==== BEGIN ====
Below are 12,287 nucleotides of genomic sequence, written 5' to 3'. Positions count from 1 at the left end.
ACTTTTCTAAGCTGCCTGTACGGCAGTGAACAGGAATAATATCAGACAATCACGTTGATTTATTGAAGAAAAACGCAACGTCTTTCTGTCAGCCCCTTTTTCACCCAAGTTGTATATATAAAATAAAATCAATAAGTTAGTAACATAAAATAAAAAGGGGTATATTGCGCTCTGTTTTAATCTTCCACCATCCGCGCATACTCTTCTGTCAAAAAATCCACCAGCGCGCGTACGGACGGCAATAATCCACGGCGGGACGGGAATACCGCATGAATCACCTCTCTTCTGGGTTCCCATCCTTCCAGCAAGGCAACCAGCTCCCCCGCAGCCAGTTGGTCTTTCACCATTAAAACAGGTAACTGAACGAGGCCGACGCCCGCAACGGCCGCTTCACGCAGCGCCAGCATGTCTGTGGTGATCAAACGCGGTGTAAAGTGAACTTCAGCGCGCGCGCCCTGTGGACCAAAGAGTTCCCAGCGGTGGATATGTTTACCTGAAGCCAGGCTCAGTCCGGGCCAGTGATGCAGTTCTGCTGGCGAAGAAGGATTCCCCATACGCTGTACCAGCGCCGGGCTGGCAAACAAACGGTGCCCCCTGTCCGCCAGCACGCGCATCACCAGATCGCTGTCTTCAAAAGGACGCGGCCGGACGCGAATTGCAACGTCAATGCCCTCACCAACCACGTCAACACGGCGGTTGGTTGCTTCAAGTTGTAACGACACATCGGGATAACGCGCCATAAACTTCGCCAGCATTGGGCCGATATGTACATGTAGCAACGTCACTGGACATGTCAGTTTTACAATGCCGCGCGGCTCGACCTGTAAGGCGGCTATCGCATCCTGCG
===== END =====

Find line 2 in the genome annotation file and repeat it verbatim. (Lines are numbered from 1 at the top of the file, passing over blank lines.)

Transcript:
ACTTTTCTAAGCTGCCTGTACGGCAGTGAACAGGAATAATATCAGACAATCACGTTGATTTATTGAAGAAAAACGCAACGTCTTTCTGTCAGCCCCTTTTTCACCCAAGTTGTATATATAAAATAAAATCAATAAGTTAGTAACATAAAATAAAAAGGGGTATATTGCGCTCTGTTTTAATCTTCCACCATCCGCGCATACTCTTCTGTCAAAAAATCCACCAGCGCGCGTACGGACGGCAATAATCCACGGCGGGACGGGAATACCGCATGAATCACCTCTCTTCTGGGTTCCCATCCTTCCAGCAAGGCAACCAGCTCCCCCGCAGCCAGTTGGTCTTTCACCATTAAAACAGGTAACTGAACGAGGCCGACGCCCGCAACGGCCGCTTCACGCAGCGCCAGCATGTCTGTGGTGATCAAACGCGGTGTAAAGTGAACTTCAGCGCGCGCGCCCTGTGGACCAAAGAGTTCCCAGCGGTGGATATGTTTACCTGAAGCCAGGCTCAGTCCGGGCCAGTGATGCAGTTCTGCTGGCGAAGAAGGATTCCCCATACGCTGTACCAGCGCCGGGCTGGCAAACAAACGGTGCCCCCTGTCCGCCAGCACGCGCATCACCAGATCGCTGTCTTCAAAAGGACGCGGCCGGACGCGAATTGCAACGTCAATGCCCTCACCAACCACGTCAACACGGCGGTTGGTTGCTTCAAGTTGTAACGACACATCGGGATAACGCGCCATAAACTTCGCCAGCATTGGGCCGATATGTACATGTAGCAACGTCACTGGACATGTCAGTTTTACAATGCCGCGCGGCTCGACCTGTAAGGCGGCTATCGCATCCTGCG